The present study showed that the N-terminal, putatively cytoplasmic portion of Unc93B1 represses TLR7 responses and enhances TLR9 responses in BM-DCs. This conclusion is based on the following results. First, Unc93B1 N-terminally truncated or D34A mutant enables TLR7 responses in Ba/F3 cells (). Second, Unc93B1 D34A mutant rendered Unc93B1-deficient BM-DCs hyperresponsive to TLR7 ligand but hyporesponsive to TLR9 ligand (). LC-MS/MS analyses revealed the difference between TLR9 and 7. D34A mutation enhanced Unc93B1 association with TLR7, whereas that with TLR9 was suggested to be down-regulated by D34A mutation (). Further, D34A mutation enhanced TLR7 trafficking but suppressed TLR9 trafficking to endolysosomes (). The present study demonstrated that Unc93B1 actively biases TLR-dependent nucleic acid sensing against RNA-sensing. Polarization of DC responses against TLR7-mediated responses might be understood as a mechanism avoiding hazardous autoimmune reaction, because previous reports showed that TLR7 is pathogenic in a variety of autoimmune diseases (Fig. S6
LC-MS/MS analyses clearly revealed that Unc93B1 association with TLR7/8/13 is up-regulated by D34A mutation (, Table S1, and Table S2). In contrast, Unc93B1 association with TLR3 or 9 was hard to detect, particularly in SILAC ( and Table S2). Brinkmann et al. clearly demonstrated Unc93B1 association with endogenous TLR3/7/9/13 in a macrophage cell line, RAW264.7, by using a large number of cells (4 × 109
). The present study, on the other hand, focused on BM-DCs and studied Unc93B1 interactions with endogenous TLRs in BM-DCs. In this regard, differences in TLR mRNA expression between RAW264.7 cells and BM-DCs are noteworthy in that RAW264.7 cells express TLR3/7 much higher than BM-DCs without expressing TLR8 (Fig. S4 B). Along this line, Brinkmann et al. detected Unc93B1 association only with TLR7/9 in a B cell line, A20 (10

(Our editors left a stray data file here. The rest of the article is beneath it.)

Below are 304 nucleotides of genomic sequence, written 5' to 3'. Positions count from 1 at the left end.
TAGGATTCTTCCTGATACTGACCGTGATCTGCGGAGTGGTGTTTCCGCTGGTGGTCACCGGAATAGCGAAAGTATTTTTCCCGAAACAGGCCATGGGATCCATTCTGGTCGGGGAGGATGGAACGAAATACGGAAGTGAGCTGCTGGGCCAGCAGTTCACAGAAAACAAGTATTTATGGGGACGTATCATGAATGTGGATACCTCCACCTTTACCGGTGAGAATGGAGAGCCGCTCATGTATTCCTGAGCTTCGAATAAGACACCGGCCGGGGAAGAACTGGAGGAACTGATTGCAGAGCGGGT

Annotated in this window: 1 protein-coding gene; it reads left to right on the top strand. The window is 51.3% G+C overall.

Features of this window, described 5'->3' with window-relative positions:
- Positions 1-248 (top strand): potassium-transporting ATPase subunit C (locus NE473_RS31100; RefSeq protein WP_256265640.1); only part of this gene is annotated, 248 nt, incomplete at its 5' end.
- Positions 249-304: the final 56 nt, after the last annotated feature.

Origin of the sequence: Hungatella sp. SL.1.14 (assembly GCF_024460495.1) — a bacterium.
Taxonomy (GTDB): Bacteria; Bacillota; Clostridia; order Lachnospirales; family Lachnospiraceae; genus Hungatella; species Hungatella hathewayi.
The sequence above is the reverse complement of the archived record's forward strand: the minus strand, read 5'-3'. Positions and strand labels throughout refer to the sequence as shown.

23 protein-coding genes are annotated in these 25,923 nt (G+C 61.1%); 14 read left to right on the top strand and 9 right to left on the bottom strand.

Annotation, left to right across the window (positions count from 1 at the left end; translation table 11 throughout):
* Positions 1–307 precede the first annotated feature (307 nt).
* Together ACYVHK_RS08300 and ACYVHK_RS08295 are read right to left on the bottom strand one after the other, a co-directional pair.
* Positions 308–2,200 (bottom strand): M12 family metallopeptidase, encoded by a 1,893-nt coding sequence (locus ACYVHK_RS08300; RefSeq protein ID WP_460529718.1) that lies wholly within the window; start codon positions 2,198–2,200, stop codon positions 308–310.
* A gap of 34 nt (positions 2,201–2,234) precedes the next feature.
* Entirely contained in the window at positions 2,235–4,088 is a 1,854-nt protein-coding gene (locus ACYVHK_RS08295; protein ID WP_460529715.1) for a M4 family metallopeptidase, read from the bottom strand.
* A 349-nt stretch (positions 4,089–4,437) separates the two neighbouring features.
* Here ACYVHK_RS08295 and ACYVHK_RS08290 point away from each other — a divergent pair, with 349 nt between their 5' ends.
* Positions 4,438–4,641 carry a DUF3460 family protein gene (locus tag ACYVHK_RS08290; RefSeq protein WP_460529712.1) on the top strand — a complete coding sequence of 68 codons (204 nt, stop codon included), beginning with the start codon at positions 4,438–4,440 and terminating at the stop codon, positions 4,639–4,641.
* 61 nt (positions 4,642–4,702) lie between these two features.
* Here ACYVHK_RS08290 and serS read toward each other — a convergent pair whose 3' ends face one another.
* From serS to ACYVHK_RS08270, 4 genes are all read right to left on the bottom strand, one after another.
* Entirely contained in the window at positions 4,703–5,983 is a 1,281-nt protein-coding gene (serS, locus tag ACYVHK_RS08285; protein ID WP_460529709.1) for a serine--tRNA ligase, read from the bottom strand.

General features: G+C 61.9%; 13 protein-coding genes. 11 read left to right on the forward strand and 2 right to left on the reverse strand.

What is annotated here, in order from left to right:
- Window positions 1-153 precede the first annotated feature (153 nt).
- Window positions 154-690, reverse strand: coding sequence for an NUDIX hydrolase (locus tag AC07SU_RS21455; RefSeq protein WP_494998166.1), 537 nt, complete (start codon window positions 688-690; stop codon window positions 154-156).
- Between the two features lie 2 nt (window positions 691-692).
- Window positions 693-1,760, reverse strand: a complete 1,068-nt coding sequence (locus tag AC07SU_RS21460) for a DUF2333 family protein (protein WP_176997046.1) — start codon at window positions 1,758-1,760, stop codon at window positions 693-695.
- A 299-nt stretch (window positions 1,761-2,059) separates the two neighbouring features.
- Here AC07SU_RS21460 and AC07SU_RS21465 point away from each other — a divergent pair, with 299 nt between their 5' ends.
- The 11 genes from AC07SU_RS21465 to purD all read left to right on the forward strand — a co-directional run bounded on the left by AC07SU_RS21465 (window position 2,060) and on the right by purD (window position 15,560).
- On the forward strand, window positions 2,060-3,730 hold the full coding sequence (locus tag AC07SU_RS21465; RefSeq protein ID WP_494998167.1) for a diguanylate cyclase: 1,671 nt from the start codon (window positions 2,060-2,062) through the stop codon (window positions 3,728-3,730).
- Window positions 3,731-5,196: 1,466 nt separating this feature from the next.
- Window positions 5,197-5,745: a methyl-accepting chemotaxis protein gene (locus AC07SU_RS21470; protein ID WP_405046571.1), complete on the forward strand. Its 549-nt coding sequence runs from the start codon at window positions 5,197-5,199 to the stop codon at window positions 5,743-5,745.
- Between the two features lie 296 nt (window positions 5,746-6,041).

). Unc93B1 association with TLRs is likely to change with cell types, and it was important to study Unc93B1 association with TLRs in BM-DCs in the present study. Unfortunately, we were unable to obtain as many BM-DCs as RAW264.7 cells used by the previous study because of the lack of an in vitro DC line. However, semiquantitative analyses with LC-MS/MS suggested that D34A mutation weakens Unc93B1 association with TLR9 ( and Table S1). This finding is consistent with the results that D34A mutation down-regulated TLR9 trafficking and TLR9 responses in BM-DCs ( and ). Down-regulation of TLR9 responses and trafficking is not explained by up-regulation of Unc93B1 association with TLR7/8/13, suggesting that strengthened Unc93B1 association with TLR7/8/13, in turn, down-regulates that with TLR9. Although a ligand for TLR13 has not been identified, the present study suggests the possibility that TLR13 responds to microbial RNA. RNA-sensing TLRs might compete with DNA-sensing TLR9 for association with Unc93B1 in the ER (Fig. S6).
The present study looked for a difference between TLR7-responsive RAW264.7 and TLR7-unresponsive Ba/F3 cells, and found that the N-terminal portion of Unc93B1 represses TLR7 responses. These results raise a question of how negative regulation by the N-terminal region of Unc93B1 is controlled in TLR7-responsive cells like RAW264.7 cells. It is possible that Unc93B1 mRNA in TLR7-responsive cells is under the control of alternative splicing or alternative transcription start, leading to the lack of the 5′ portion encoding the N-terminal region. This is, however, unlikely, because PCR amplification of the 5′ region of Unc93B1 mRNA failed to detect such alternative Unc93B1 mRNA isoforms in RAW264.7 and Ba/F3 cells (Fig. S5). Another possibility is that the N-terminal region of Unc93B1 may be proteolytically cleaved off in TLR7-responsive cells, as was TLR9 (26
). Unc93B1-GFP expressed in RAW264.7 cells, however, did not appear to be truncated when compared with that in Ba/F3 cells (Fig. S1 B, compare left and right lanes).
The N-terminal region of Unc93B1 is left uncleaved in TLR7-responsive cells, and is likely to be inactivated by an as yet unknown mechanism. In this regard, it is noteworthy that the DEL (34-36) sequence required for repressing TLR7 response agrees with the motif (D/E-X-Φ) that is known to interact with the class III PDZ (PDS95/dlg/ZO-1) domain (33
). Requirement for 34D and 36L but not 35E is consistent with the lack of any restriction (X) in the second aa in the D/E-X-Φ motif (; ; and Fig. S2). The class III PDZ domain is not found in TLRs, suggesting that DEL (34-36) is required for interaction with a non-TLR, class III PDZ domain–containing molecule, which may have a role in controlling the activity of the N-terminal region of Unc93B1.